* Five Turkish civilians killed by Syrian mortar
* Russia draft cuts reference to international law breaches
* Russian text keeps strong condemnation of Syria attack
By Louis Charbonneau
UNITED NATIONS, Oct 4 (Reuters) - Russia on Thursday blocked the adoption of a draft statement condemning a deadly Syrian mortar attack on a Turkish town and proposed a weaker text that would call for "restraint" on the border without referring to breaches of international law.
"The members of the Security Council called on the parties to exercise restraint and avoid military clashes which could lead to a further escalation of the situation in the border area between Syria and Turkey," said Russia's proposed statement, which was obtained by Reuters.
If adopted, the non-binding statement would also call on the two neighbors to "reduce tensions and forge a path toward a peaceful resolution of the Syrian crisis." The Syrian mortar attack on Wednesday killed five Turkish civilians.
The Russian drafts keeps some of the language in the original text proposed by Azerbaijan, and urges the Syrian government to investigate the attack.
The United States also proposed amendments to "strengthen" the original text, according a Western diplomat.
The original draft, circulated to the 15-nation council on Wednesday, condemned "in the strongest terms" the Syrian army's shelling of a town in Turkey and demanded an end to violations of Turkish territory.
"This represents a demonstration of the spilling over of the crisis in Syria into neighboring states to an alarming degree," say both the Russian and the initial draft.
However, the Russians proposed removing the following sentence, which diplomats said was crucial language: "Such violations of international law constitute a serious threat to international peace and security."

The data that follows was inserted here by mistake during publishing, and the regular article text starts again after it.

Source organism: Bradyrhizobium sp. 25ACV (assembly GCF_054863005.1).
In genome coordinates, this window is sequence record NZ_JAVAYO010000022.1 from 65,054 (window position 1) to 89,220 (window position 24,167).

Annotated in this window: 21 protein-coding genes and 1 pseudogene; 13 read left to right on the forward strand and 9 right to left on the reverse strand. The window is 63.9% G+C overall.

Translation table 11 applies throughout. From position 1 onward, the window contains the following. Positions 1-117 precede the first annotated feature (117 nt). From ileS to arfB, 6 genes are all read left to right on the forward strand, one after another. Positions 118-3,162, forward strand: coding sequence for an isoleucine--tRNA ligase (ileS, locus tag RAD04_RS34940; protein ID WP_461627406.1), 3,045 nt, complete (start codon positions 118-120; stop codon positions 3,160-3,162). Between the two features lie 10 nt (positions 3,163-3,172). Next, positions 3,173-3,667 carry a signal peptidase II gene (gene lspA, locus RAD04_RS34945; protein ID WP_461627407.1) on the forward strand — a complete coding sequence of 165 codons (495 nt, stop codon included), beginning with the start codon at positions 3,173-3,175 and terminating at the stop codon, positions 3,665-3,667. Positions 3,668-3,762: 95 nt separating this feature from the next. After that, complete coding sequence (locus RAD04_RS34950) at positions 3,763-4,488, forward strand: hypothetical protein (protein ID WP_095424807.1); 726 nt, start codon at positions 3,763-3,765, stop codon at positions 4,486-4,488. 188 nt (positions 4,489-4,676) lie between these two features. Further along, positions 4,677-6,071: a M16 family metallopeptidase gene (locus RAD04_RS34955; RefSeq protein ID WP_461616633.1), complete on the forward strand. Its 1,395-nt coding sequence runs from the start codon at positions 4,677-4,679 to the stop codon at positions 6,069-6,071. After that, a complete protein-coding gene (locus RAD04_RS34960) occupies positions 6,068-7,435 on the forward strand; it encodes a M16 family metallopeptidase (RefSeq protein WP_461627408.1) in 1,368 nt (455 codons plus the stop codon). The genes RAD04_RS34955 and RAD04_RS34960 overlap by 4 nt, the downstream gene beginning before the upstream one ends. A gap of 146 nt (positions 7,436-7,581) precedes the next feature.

The language removed by the Russia, U.N. envoys say, was intended to signal that the Security Council, which is supposed to be the guardian of international peace and security, should remain involved in the matter.
Some 30,000 people have been killed across Syria, activists say, in a conflict with growing sectarian overtones which threatens to draw in regional Sunni Muslim and Shi'ite powers.
Council diplomats said they would continue negotiating on the draft statement. U.S. Ambassador to United Nations Susan Rice told reporters before heading into a council meeting on other issues: "Let's go work on it."
The decision to try to issue a council statement was a response to a request from Turkey, which asked council members on Wednesday to take the "necessary action" to stop Syrian aggression and ensure that the government there respect Turkish territorial integrity.
"This is an act of aggression by Syria against Turkey," Turkish U.N. Ambassador Ertugrul Apakan said in a letter to the president of the 15-nation Security Council, Guatemalan Ambassador Gert Rosenthal.
"It constitutes a flagrant violation of international law as well as a breach of international peace and security," said the letter, which was obtained by Reuters.
It was unlikely that the council would do anything more than issue a statement for the time being. The Security Council has been deadlocked on Syria's 18-month-long conflict for more than a year.
Russia, a staunch ally of Syria's, and China have vetoed three resolutions condemning Syrian President Bashar al-Assad's government.